Chapter

Schools for Scandal

Kevin L. Hughes

in The Experience of God

Published by Fordham University Press

Published in print November 2005 | ISBN: 9780823225187
Published online March 2011 | e-ISBN: 9780823237135 | DOI: http://dx.doi.org/10.5422/fso/9780823225187.003.0011

Series: Perspectives in Continental Philosophy

Schools for Scandal

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Michael Purcell argues that “Human life is meaningful… we are entered into a world in which there is already meaning”. This same life, he says, can seem evacuated of meaning. Ethical responsibility is possible only in the midst of the withdrawal of God. But the doctrine of Incarnation in the Christian faith seems to suggest precisely the opposite: it is the sign of a God who comes to meet us, not the other way around. Hence, one wonders if the notion of “God's purposeful withdrawal” is in the end compatible with or helpful in expressing Christian faith. The coincidence of opposites — God's presence and innocent suffering — is in fact coincidence and not contradiction after all. And this is, as Purcell claims, a scandal. The scandal of the cross is the manifestation of God as weakness, as lament. Insofar as justice seeks to end suffering, it is doomed to fail. In the world as we know and experience it, love is forever touched by suffering.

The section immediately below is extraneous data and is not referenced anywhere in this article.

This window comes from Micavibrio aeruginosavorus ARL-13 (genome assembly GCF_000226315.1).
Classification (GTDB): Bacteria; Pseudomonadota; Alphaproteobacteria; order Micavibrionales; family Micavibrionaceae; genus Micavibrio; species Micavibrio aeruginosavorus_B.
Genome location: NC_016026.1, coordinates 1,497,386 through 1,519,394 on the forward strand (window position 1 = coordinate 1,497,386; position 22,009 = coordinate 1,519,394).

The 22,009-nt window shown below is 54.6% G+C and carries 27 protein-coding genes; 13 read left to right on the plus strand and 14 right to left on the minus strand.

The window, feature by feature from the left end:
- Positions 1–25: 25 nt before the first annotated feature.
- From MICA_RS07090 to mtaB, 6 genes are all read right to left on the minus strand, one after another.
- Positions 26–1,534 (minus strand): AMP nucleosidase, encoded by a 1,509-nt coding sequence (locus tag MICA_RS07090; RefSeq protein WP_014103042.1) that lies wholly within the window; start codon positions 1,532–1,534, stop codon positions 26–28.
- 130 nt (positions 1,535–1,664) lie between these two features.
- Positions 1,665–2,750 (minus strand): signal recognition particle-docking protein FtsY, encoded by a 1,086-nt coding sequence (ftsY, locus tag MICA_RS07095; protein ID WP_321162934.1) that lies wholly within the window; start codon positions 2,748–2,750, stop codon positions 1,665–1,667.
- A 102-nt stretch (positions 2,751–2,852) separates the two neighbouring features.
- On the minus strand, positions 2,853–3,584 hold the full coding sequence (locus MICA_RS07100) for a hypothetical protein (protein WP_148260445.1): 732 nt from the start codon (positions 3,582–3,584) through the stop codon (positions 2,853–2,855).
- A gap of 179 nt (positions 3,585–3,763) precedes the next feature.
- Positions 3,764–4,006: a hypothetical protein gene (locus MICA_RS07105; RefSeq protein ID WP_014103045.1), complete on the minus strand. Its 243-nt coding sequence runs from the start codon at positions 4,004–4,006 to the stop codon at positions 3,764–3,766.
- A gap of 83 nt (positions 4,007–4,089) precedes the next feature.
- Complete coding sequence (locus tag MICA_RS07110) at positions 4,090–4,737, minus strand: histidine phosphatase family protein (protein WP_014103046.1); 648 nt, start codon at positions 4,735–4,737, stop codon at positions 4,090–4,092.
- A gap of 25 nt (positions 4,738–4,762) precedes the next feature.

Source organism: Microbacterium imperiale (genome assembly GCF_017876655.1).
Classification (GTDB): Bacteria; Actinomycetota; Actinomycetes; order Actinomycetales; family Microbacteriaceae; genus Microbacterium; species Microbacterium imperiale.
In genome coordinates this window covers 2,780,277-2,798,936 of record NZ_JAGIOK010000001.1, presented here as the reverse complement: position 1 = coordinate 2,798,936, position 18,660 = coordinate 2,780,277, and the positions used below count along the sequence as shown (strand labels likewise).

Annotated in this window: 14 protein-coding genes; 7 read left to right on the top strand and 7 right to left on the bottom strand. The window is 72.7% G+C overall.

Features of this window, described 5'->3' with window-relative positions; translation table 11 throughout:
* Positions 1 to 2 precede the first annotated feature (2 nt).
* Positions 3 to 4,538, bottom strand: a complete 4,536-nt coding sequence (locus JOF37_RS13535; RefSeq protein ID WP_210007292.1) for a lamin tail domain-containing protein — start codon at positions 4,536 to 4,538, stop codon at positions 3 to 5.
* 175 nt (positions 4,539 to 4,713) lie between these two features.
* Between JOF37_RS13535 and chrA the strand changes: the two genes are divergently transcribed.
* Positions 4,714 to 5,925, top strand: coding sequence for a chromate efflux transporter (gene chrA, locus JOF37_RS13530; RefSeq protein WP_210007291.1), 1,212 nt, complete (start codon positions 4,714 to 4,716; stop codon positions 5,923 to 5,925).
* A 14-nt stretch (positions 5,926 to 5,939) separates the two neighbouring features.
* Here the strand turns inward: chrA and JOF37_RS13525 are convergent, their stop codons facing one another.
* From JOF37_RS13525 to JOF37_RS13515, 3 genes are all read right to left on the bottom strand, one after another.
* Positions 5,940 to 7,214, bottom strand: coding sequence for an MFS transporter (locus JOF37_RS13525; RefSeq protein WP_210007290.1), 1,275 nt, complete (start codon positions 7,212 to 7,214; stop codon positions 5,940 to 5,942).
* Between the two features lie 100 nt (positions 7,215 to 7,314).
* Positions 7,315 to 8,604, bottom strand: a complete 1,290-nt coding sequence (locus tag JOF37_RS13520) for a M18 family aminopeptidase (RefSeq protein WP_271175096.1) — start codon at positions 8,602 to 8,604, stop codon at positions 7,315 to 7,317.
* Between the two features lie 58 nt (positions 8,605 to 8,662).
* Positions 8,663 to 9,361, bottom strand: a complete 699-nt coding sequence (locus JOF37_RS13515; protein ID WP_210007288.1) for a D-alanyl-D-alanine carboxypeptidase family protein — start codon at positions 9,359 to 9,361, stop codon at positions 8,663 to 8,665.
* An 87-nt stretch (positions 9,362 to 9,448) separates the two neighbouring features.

Keywords: God; Michael Purcell; faith; weakness; love; suffering; purposeful withdrawal; Incarnation; lament; justice

Chapter.  2608 words. 

Subjects: Philosophy of Religion

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